- Any relevant letters or documents
- T-slips for the year
- RRSP receipts for the year
- Charitable donation receipts or total donation amount for the year
Note: 2020 was the year of the pandemic, so there are additional considerations like the new flat rate, home office deductions, and T-slips you need to be aware of. For example, if you received COVID-19 emergency benefits in 2020, you’ll need to fill out a T4A and/or a T4E. T4A is for benefits issued by the CRA, while the T4E is for benefits issued by Service Canada. If you’re unsure, always ask a professional!
The tools you need to do it right
1. Tax filing software
If you plan to file your tax return yourself this year, you’ll need income tax software. TurboTax and SimpleTax offer free tools to enable you to file your self-employed or business tax return. Simply create an account and begin filing your tax return for free. For business tax returns, it’s always a good idea to either file with an accountant or hire an accountant to help answer any questions that you may have.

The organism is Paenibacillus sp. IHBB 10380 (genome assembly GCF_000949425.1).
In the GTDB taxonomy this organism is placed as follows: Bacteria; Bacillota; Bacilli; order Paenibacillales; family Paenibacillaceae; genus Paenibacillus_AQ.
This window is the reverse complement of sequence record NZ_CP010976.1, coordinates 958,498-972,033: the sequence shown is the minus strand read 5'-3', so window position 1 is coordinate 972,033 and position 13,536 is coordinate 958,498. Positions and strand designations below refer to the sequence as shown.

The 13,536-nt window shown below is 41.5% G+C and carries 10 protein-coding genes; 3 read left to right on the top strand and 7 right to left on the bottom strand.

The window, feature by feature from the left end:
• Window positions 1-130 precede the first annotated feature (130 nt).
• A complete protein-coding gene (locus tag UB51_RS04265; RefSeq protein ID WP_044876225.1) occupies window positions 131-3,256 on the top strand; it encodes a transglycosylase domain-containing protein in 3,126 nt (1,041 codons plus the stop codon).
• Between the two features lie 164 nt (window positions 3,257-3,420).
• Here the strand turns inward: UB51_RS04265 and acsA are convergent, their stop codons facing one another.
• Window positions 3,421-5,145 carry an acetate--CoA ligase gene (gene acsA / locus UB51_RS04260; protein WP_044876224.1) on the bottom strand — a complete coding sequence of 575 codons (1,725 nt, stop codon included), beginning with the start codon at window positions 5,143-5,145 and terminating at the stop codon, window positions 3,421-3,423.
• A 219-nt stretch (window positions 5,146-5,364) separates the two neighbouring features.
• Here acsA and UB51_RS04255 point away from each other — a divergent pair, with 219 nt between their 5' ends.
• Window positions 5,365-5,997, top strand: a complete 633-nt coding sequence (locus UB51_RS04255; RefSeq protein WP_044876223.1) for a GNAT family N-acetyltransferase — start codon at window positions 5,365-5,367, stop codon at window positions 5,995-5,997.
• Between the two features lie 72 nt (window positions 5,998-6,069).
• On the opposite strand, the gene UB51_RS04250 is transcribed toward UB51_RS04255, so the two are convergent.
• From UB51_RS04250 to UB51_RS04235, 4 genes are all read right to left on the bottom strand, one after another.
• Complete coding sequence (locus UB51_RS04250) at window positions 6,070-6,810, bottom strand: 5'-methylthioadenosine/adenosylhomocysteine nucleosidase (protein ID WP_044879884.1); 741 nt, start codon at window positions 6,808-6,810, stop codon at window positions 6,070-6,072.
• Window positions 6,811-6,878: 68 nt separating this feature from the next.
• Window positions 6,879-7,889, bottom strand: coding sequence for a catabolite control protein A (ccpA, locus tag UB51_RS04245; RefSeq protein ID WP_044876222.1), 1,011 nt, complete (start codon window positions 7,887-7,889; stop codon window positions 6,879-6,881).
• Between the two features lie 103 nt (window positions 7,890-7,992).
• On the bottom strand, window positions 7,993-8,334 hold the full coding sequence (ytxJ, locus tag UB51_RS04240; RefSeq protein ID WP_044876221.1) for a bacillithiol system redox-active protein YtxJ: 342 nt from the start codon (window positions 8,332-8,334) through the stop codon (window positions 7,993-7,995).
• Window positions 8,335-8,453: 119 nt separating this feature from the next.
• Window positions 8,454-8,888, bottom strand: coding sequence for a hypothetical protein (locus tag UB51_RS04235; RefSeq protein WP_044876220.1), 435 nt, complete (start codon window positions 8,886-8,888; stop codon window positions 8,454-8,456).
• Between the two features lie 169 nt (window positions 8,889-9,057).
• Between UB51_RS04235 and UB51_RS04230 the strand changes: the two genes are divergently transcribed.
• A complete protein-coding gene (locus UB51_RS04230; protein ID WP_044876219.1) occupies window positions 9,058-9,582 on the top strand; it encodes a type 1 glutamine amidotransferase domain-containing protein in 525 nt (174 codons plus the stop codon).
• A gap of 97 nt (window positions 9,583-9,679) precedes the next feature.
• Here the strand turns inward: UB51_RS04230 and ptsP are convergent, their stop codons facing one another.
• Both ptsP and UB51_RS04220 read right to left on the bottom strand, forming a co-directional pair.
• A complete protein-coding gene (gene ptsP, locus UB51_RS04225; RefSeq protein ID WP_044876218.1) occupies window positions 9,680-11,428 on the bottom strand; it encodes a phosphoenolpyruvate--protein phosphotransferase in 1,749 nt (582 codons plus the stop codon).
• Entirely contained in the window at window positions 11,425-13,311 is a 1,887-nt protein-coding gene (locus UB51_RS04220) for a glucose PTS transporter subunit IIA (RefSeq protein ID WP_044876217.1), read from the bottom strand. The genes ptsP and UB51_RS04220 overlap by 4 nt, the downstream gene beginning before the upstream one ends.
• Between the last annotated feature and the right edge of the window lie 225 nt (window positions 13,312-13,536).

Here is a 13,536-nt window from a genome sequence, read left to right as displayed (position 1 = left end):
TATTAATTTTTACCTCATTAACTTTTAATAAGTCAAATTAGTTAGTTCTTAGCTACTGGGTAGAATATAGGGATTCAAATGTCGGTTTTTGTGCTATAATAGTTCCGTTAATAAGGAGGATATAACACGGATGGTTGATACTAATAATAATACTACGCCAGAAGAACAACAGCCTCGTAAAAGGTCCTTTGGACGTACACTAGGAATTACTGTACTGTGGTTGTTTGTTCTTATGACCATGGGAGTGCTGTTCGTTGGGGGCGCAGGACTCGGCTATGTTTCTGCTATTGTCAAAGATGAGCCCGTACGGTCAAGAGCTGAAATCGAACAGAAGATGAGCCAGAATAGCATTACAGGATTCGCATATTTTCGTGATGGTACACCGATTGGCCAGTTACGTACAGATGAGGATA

When filing, don’t forget about certain tax loopholes that you’re entitled to as a truly small business.
2. Invoicing app
Truly small businesses need a simple solution. Taxes are all about having the big picture understanding of your finances—both cash in and cash out. The two together eventually determine how much you’ll pay in taxes. As a truly small business owner, if you’re not already tracking your income and payments, then you’re missing out.
Intuitive invoicing apps like TrulySmall™ Invoices can be a great tool that covers all the basics. Whether that’s creating invoices, saving incomplete invoice drafts, sending invoices to your clients directly from the app, or tracking outstanding invoices, TrulySmall™ includes the “essentials” tool that has everything you would need to tackle remote tax preparation.
The best part? The more you use TrulySmall, the smarter it gets. It’ll even auto-populate client details for you for recurring clients.